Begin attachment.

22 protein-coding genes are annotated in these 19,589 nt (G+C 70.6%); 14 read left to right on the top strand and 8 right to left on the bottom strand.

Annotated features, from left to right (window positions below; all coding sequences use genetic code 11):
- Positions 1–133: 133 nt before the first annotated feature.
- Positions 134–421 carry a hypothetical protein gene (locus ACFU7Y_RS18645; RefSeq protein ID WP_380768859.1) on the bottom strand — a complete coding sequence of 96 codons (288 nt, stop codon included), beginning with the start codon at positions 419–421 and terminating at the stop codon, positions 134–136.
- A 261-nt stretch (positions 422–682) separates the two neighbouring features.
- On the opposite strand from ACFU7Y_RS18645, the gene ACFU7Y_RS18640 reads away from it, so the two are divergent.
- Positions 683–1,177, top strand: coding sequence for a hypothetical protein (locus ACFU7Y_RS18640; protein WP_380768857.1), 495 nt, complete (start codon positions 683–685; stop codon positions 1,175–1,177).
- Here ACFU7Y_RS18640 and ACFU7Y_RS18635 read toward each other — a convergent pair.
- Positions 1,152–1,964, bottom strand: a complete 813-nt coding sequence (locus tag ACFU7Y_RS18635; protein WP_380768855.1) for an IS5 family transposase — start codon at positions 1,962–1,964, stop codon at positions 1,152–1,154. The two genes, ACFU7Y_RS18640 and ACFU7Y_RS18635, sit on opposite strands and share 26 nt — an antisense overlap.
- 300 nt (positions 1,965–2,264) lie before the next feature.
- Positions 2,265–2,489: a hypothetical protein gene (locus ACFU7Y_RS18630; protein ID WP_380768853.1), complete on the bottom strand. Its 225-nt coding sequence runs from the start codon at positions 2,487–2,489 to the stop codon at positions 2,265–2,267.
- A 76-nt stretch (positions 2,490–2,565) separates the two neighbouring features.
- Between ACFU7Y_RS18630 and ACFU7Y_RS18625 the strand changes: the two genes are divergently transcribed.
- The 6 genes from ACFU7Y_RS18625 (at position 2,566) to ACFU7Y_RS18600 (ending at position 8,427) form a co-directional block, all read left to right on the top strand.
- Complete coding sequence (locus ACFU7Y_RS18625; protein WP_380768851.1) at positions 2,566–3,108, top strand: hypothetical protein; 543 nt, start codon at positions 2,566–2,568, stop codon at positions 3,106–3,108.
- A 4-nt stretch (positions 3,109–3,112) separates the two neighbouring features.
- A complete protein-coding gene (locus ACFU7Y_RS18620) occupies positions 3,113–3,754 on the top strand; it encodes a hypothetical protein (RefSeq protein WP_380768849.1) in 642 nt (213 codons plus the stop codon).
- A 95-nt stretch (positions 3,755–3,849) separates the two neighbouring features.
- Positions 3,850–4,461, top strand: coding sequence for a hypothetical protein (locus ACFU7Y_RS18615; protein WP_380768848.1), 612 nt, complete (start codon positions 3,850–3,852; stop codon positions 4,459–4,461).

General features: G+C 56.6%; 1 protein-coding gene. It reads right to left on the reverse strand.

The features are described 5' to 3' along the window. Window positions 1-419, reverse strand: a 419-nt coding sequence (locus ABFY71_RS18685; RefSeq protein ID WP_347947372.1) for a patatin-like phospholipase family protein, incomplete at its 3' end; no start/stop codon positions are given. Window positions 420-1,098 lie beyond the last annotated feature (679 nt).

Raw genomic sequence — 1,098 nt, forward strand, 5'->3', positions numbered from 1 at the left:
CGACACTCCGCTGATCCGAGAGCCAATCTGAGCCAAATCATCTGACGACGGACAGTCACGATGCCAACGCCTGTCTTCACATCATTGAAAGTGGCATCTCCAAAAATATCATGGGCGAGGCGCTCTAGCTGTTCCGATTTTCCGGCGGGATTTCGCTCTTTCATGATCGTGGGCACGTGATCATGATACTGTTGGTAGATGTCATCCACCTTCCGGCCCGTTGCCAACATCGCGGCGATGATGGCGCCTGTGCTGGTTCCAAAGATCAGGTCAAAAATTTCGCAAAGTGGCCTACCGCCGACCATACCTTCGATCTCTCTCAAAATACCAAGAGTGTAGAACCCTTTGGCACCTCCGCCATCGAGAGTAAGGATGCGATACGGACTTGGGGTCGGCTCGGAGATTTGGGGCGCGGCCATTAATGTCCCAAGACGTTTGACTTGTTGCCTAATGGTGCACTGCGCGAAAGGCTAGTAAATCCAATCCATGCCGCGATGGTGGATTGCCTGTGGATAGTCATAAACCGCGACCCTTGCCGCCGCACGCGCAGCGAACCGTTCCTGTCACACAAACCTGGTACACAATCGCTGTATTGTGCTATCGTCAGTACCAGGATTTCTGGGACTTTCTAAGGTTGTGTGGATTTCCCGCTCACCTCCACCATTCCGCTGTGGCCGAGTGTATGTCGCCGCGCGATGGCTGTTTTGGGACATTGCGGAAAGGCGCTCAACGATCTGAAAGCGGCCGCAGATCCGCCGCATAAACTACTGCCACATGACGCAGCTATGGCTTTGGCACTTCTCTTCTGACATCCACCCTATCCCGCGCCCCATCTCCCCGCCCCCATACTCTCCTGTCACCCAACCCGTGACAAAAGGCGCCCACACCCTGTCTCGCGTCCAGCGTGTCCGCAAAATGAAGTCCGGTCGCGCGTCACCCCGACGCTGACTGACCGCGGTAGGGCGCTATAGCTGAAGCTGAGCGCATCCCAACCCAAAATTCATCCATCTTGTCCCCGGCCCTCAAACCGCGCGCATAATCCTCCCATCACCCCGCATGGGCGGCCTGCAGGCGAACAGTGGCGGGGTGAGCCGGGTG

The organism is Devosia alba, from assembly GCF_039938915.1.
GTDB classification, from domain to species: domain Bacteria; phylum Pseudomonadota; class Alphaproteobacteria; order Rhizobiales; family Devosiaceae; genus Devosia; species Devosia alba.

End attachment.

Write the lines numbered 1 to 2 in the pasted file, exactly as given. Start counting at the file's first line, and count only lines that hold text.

22 protein-coding genes are annotated in these 19,589 nt (G+C 70.6%); 14 read left to right on the top strand and 8 right to left on the bottom strand.

Annotated features, from left to right (window positions below; all coding sequences use genetic code 11):